Paula Kaufman – Three Poems


Weekends in Rajeep

Amani’s family never wanted me to leave,
always more tea, Bidun sukar, no sugar I say,
shai, too sweet.
I am an excuse for a walk in flowers.
Amani’s parents lace fingers like new lovers,
though her mama’s hair is streaked gray.
Their hands make a sturdy cinnamon bridge,
baba’s fingers muscled from tying brooms,
mama’s from putting her hands into fire for bread.
White horse scatters almond blossoms with its tail.
Everything blooms.


Teaching Ms. Paula How to Dance

They tied a coin scarf around my hips,
taught me to shake. At night, dream smells
fanned off rooftop barbecue, onion-juice heart
pattering onto coals in Nablus.

Students gifted me their bracelets,
shook photos of secret boyfriends from wallets and flip phones,
coffee eyes and jelled back hair.
This liminal period, before marriage.

Graduation sky: the bluest blue
under drums and dabka dancing.
We stood atop chairs waving flowers.

For weddings, you wore puffed gowns,
nervous bare shoulders. Grandmothers trilled
with a covered palm, cake descending
in a sparkler halo.

Always drumming. Even on the school fieldtrip bus.
We took turns cupping the drum face
between knees. Relax your wrist, you told me,
 lightness essential to playing.

Nablusi Market

I bite into fig’s sonnet,
crunch warm roasted peanuts, Jordan almonds.
My mouth purpled sumac from musakhan
fingers glisten
sautéed onions atop bread. Ala albak.
Coffee-seller calls, ashara! ashara!
Clicks two cups together, announcing day.
Mothers need no market list to make a prayer,
to choose which tomatoes smolder best,
pickles to contrast falafel.
I wander market lost and not,
stones slick-polished by feet and years.
Carts roll drumbeats over sun-soaked sidewalks.
 Journey by sandal, shared taxi, bus. Ya’teekal’afia.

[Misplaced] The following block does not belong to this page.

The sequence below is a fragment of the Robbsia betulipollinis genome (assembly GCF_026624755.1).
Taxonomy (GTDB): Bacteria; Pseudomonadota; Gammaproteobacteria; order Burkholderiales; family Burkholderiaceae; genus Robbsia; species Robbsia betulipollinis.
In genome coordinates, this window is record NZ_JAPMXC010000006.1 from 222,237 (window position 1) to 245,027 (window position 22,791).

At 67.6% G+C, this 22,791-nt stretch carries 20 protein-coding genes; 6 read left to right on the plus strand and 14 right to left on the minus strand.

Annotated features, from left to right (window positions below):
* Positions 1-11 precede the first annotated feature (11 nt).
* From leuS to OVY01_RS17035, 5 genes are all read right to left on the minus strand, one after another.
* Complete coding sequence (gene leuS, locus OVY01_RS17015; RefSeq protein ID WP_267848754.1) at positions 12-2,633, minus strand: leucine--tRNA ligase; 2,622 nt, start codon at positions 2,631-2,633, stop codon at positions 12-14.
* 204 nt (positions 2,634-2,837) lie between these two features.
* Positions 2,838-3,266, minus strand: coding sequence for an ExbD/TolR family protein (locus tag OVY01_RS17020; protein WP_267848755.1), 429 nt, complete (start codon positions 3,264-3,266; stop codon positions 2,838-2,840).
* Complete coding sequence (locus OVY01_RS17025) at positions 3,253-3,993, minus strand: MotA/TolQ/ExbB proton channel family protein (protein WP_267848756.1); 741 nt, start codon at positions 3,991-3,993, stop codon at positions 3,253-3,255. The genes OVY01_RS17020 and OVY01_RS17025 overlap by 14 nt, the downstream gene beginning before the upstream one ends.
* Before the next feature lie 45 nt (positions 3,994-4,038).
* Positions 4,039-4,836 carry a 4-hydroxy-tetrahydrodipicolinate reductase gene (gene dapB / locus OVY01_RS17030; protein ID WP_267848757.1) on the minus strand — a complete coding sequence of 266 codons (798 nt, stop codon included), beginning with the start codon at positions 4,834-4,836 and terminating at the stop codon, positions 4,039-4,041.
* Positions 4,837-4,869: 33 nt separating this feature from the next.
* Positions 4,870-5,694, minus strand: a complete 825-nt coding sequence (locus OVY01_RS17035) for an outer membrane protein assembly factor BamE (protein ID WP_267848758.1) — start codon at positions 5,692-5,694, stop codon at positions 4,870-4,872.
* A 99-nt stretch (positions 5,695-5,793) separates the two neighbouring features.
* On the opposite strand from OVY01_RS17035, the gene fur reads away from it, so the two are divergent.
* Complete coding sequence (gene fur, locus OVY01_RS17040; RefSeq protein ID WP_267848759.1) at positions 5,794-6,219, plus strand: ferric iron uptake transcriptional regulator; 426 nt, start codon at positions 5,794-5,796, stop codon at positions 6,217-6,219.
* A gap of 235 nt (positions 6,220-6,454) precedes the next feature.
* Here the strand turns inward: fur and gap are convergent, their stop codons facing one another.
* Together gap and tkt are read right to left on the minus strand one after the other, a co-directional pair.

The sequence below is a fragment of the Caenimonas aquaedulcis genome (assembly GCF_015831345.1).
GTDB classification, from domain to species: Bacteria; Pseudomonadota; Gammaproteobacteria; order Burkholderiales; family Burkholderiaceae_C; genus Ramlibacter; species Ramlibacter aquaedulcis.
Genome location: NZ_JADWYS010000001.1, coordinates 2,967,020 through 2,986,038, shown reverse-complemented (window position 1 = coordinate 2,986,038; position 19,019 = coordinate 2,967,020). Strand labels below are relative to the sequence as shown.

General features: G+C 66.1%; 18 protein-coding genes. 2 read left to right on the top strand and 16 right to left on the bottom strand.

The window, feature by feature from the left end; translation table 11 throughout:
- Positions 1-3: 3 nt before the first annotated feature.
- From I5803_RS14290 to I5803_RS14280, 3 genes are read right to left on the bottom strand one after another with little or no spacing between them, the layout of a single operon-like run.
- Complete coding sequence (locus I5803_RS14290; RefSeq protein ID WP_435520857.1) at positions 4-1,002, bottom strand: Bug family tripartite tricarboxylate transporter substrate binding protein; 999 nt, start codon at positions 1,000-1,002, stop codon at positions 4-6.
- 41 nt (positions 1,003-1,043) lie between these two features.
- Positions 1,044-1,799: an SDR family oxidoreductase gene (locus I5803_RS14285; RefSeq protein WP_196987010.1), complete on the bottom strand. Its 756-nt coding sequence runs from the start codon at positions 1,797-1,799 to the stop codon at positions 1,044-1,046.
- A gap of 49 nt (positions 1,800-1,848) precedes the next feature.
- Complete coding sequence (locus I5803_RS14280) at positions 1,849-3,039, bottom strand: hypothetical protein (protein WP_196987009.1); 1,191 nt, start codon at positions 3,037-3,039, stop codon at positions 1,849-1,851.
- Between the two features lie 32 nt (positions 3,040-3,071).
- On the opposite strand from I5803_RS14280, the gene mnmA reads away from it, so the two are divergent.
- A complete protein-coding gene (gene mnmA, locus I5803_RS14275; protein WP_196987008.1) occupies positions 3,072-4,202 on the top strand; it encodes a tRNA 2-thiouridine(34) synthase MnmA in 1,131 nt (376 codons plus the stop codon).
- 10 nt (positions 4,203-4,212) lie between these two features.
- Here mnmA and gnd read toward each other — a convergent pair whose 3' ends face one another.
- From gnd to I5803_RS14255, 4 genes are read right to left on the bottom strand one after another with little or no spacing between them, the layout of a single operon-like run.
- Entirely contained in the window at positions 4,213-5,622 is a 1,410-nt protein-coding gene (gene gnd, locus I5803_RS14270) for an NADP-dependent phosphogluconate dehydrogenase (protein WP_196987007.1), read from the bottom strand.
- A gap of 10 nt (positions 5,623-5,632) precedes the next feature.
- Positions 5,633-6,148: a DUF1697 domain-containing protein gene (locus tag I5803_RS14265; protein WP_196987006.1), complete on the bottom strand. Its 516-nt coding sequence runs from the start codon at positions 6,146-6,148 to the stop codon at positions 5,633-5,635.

Grandmothers gather maramia,
sage heaped on t backs like a cloud.
Painted tiles, shoes. Hot soap, bucket-hoisted.
Mint bouquets. I jewel yogurt in pomegranates 
and desert flower honey—bee’s first oud song.
Falafel. Tahini-drenched pink pickles. Warm pita.
Hummus sweetened with an orange. Cardamom coffee.
In winter we sip warm sahlab
flaked in coconut and cinnamon.
Kanafeh syrup guilds teeth.
Sweet cheese, pastry and pistachio crumbs.
 I left a store nearly forgetting to pay
 because you give me so many free gifts!
Cup of corn dashed with lemon & salt.
The wishing well of a fig.
 My hands are drizzle loose, star bright
shining with insha’allah.
I was born from the luck of billions
with a husk that can easily fly.
And you, who can’t easily travel,
slept on the floor,
gave me your tea, bread and bed,
before asking my name.

Ala albak: Praised be to your health
Ya’teekal’afia: Announcing your taxi stop
Oud: Type of traditional lute
Shukran: Thank you
Insha’Allah: If Allah Wills



Author’s Statement on Beauty

I believe we are here to connect and to be beacons of light, refracting goodness in the world. I like the way the Japanese celebrate beauty. They believe that what is flawed is actually more human and whole. They pioneered a form of ceramics in which the cracks are stuffed with gold. How incredible is that? Scrap conjures light. Can what’s broken, bloom? Crazy quilt artistry, rose embroidered from sugar sack, unbridled flowering.

The history of kintsugi:
Break. Arroyo. Tear. The shogun’s favorite bowl fell to earth, cracking into so many small pieces. Bereft, the shogun sent the dish to China to be repaired. It returned covered in noisy metal staples.With a keen eye for beauty, the shogun was horrified. Displeased, he asked his own artisans to try harder. They responded with gold, repaired with sunrise. Each breach, a new treasure. This wabi-sabi, this life. This art tradition continues in Japan today. Furthermore, Japan produces a great quantity of the world’s pure gold leaf. Pounding gold until it is whisper thin. So fragile if you blow, it floats away, only pieces of light left on fingertips.



Paula Kaufman enjoys running through cinnamon ferns in the mountains of West Virginia. She dreams of traveling around the world via boat, hot air balloon or pogo stick. She taught in Palestine and Japan before returning to America in time to vote for someone who is currently not power.